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A system is self-sustaining (or self-sufficient) if it can maintain itself by independent effort. The system self-sustainability is:

  1. the degree at which the system can sustain itself without external support
  2. the fraction of time in which the system is self-sustaining

Self-sustainability is considered one of the "ilities" and is closely related to sustainability and availability. In the Economics literature, a system that has the quality of being self-sustaining is also referred to as an autarky.

Formal definition[edit]

1. Let E be a random variable that denotes the steady state number of external entities on which the system depends. Let p(v) be the probability that the system depends on v external entities, p(v)=P(E=v). Then, the system self-sustainability, S, is S=p(0).

2. Let e_t be the expected time during which the system is self-sustaining from time 0 up to time t. Then, the system self-sustainability is the steady state fraction of time in which it is self-sustaining, S=\lim_{t \rightarrow \infty} {e_t}/{t}


Political states[edit]

Autarky exists whenever an entity can survive or continue its activities without external assistance. Autarky is not necessarily economic. For example, a military autarky would be a state that could defend itself without help from another country.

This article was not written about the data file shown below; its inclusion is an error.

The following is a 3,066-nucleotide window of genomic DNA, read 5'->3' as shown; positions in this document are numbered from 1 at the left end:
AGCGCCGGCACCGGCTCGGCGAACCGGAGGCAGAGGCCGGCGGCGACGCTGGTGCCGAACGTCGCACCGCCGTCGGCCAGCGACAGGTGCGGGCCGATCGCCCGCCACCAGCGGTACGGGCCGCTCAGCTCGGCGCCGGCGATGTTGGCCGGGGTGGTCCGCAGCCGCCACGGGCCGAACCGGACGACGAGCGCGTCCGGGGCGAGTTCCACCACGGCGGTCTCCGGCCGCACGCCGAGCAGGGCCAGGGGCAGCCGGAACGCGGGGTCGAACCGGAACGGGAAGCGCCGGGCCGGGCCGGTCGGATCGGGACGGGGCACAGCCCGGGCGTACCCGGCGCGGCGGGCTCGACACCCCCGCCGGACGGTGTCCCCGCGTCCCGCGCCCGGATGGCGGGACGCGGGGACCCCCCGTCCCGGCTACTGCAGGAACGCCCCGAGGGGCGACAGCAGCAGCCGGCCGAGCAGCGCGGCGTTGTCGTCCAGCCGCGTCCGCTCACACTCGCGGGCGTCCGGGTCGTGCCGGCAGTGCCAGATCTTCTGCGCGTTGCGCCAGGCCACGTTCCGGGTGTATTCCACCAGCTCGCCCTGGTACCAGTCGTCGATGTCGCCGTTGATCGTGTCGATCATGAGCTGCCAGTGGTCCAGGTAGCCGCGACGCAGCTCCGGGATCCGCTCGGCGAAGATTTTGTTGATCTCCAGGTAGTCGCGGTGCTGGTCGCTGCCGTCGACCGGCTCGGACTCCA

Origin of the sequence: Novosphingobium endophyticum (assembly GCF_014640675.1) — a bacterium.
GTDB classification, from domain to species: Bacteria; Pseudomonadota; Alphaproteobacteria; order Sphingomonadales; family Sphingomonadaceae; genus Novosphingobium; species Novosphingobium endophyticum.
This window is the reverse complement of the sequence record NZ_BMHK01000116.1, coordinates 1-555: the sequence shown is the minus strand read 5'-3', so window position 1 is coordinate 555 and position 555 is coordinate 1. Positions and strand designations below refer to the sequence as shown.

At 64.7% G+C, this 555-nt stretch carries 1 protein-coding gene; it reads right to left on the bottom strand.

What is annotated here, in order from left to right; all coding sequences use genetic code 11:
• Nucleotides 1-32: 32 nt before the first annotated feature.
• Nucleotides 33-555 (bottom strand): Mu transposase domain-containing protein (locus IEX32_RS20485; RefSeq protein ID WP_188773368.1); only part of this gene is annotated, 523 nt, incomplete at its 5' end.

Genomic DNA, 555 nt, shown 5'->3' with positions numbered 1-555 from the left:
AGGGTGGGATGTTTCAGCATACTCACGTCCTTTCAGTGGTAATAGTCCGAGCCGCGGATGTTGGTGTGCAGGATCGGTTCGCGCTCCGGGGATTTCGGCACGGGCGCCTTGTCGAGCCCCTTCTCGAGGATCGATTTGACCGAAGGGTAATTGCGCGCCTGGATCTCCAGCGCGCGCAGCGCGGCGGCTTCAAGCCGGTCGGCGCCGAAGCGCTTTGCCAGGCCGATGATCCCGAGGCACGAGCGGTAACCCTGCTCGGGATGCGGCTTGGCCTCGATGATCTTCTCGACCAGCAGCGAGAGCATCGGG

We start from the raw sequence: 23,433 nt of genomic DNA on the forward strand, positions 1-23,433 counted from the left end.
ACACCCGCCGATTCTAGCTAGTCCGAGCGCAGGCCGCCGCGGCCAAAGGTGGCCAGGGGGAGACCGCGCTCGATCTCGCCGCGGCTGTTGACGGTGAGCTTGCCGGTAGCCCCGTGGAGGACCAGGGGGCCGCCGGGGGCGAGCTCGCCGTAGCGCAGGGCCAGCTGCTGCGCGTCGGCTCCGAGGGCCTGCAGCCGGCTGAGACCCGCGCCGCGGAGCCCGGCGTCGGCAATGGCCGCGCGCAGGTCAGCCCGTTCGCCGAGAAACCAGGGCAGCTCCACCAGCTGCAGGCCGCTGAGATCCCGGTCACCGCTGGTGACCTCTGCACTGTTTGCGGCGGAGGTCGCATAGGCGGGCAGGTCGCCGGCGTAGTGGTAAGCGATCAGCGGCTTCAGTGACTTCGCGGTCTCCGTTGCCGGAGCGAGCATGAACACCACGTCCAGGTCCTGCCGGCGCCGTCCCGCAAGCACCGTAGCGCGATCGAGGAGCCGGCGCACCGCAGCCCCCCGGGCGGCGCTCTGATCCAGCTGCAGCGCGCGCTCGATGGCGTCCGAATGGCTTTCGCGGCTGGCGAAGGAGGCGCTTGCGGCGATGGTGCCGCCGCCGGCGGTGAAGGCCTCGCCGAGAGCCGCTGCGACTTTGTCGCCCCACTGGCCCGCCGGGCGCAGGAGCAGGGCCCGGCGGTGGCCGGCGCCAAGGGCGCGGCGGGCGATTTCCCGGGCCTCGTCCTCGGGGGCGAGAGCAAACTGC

According to the Department of Labor of the state of Idaho, an employed adult shall be considered self-sufficient if the family income exceeds 200% of the Office of Management and Budget poverty income level guidelines.[1]

Peer-to-peer swarming[edit]

In peer-to-peer swarming systems, a swarm is self-sustaining if all the blocks of its files are available among peers (excluding seeds and publishers).[2]


Self-sustainability and survivability[edit]

Whereas self-sustainability is a quality of one’s independence, survivability applies to the future maintainability of one’s self-sustainability and indeed one’s existence. Many believe that more self-sustainability guarantees a higher degree of survivability. But just as many oppose this, arguing that it is not self-sustainability that is essential for survivability, but on the contrary specialization and thus dependence.[3]

Consider the first two examples presented above. Among countries, commercial treats are as important as self-sustainability. An autarky is usually inefficient. Among people, social ties have been shown to be correlated to happiness and success as much as self-sustainability.[4]

Self sustainability is closely related to living off the grid. Living off the grid providing vegetables, meats, milks, fruits from the land. living with in your means making your own soap harvesting your own honey, maple syrup, oils,foraging for edible herbs, nuts, flowers. Self sustainability allows one to be independent and not have to make frequent trips to the store.

Notes and references[edit]

  1. ^ IDAHO Department of Labor (1999). "Definition of Self-sufficiency." Retrieved on 2010-06-26.
  2. ^ Menasche, Rocha, de Souza e Silva, Leao, Towsley, Venkataramani (2010). "Estimating self-sustainability in peer-to-peer swarming systems" Retrieved on 2010-06-26.
  3. ^ What and Who is Self-Sufficient? by Katrien Vander Straeten
  4. ^ Social Networks in Plain English on YouTube

See also[edit]